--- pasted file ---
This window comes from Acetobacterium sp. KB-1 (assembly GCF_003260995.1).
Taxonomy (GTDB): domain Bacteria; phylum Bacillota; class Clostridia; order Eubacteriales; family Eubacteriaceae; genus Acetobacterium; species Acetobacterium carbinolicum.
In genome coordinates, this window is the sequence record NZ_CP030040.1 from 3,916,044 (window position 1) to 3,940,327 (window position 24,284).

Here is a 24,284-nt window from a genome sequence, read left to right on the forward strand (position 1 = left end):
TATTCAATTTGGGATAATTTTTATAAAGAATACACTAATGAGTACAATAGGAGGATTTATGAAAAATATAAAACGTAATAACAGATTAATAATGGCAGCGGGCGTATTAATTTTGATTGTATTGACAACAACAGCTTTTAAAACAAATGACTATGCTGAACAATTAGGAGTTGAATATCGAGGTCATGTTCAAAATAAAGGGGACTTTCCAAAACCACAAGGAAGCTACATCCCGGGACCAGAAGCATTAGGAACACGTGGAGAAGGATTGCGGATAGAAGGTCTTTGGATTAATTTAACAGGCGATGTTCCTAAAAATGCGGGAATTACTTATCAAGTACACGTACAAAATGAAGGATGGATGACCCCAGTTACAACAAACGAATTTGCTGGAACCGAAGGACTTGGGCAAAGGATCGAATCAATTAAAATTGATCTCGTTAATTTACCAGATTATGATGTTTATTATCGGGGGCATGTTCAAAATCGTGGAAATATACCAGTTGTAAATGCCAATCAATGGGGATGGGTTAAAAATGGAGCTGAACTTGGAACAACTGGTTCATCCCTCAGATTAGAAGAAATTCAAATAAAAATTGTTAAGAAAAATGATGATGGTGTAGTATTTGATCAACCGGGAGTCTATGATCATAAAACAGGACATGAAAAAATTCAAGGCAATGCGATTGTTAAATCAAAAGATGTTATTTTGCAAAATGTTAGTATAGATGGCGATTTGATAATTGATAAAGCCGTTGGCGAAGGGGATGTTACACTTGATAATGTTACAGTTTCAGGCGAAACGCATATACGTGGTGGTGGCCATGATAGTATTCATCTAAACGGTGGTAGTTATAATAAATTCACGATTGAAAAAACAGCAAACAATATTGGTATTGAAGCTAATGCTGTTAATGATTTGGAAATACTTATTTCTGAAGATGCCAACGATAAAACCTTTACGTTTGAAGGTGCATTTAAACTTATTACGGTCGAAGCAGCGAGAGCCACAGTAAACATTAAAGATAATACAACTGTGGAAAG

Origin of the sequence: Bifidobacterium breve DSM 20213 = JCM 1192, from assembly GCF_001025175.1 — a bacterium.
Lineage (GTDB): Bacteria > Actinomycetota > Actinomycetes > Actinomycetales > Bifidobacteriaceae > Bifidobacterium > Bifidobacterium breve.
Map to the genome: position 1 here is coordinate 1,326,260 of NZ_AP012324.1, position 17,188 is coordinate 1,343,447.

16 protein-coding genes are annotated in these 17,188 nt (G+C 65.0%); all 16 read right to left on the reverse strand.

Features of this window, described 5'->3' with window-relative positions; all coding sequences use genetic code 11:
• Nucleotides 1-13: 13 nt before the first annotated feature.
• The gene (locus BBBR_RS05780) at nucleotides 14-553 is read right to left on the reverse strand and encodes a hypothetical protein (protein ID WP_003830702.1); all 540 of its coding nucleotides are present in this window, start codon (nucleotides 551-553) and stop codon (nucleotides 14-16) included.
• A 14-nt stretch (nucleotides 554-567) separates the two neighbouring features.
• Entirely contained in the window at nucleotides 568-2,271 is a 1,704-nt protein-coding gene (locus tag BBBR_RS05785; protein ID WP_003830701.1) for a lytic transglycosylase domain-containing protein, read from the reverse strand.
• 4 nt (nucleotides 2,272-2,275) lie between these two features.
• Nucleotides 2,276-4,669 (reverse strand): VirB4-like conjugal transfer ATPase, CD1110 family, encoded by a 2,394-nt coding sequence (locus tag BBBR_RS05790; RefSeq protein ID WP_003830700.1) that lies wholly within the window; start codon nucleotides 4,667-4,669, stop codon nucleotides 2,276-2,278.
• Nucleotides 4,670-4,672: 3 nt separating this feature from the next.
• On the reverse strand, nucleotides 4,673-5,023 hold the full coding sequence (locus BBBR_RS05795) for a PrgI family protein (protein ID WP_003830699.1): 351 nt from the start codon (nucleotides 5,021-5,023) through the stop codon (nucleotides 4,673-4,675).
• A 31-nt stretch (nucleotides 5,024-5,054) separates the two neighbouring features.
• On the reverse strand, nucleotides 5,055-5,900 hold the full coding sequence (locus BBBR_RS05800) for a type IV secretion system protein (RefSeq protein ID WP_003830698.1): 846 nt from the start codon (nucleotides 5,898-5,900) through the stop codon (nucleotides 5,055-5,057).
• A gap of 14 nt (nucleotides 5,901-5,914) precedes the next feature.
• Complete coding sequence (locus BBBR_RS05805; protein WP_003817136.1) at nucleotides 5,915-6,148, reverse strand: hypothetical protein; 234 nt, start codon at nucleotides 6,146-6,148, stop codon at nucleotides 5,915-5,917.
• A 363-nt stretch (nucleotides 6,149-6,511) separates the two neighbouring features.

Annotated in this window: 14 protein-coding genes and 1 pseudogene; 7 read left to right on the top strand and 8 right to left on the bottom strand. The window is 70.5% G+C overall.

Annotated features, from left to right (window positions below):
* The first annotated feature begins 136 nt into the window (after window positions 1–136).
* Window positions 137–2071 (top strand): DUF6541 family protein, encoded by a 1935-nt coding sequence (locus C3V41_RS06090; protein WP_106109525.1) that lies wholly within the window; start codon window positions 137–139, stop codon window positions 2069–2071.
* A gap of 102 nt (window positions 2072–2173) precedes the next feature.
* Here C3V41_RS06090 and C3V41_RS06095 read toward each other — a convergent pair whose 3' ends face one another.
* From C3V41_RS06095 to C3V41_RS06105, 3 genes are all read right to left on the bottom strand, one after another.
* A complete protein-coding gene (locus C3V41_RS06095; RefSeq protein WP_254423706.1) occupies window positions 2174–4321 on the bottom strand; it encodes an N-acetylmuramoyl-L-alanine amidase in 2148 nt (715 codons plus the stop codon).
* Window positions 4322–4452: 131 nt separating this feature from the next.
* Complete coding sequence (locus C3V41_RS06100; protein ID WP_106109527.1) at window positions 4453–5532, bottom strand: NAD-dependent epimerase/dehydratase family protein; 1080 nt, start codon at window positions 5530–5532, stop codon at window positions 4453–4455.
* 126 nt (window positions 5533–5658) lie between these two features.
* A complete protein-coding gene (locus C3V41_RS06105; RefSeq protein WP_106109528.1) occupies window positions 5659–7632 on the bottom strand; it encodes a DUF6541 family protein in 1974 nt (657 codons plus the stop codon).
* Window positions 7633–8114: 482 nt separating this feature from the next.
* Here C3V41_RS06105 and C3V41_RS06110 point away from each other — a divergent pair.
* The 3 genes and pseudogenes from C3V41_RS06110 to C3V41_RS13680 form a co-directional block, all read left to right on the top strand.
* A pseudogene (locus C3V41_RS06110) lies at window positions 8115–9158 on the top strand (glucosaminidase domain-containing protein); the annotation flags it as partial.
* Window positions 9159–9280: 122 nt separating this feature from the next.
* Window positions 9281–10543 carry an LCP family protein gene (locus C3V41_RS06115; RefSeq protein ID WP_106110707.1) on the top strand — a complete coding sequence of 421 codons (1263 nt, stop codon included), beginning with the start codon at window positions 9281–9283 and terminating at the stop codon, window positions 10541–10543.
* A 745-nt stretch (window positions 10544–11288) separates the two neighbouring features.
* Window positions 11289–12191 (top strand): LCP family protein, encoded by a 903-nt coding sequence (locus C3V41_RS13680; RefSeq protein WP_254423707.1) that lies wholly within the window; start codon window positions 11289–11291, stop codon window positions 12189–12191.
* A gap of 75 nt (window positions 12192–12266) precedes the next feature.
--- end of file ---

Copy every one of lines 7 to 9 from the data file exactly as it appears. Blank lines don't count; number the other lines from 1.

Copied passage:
Lineage (GTDB): Bacteria > Actinomycetota > Actinomycetes > Actinomycetales > Bifidobacteriaceae > Bifidobacterium > Bifidobacterium breve.
Map to the genome: position 1 here is coordinate 1,326,260 of NZ_AP012324.1, position 17,188 is coordinate 1,343,447.

16 protein-coding genes are annotated in these 17,188 nt (G+C 65.0%); all 16 read right to left on the reverse strand.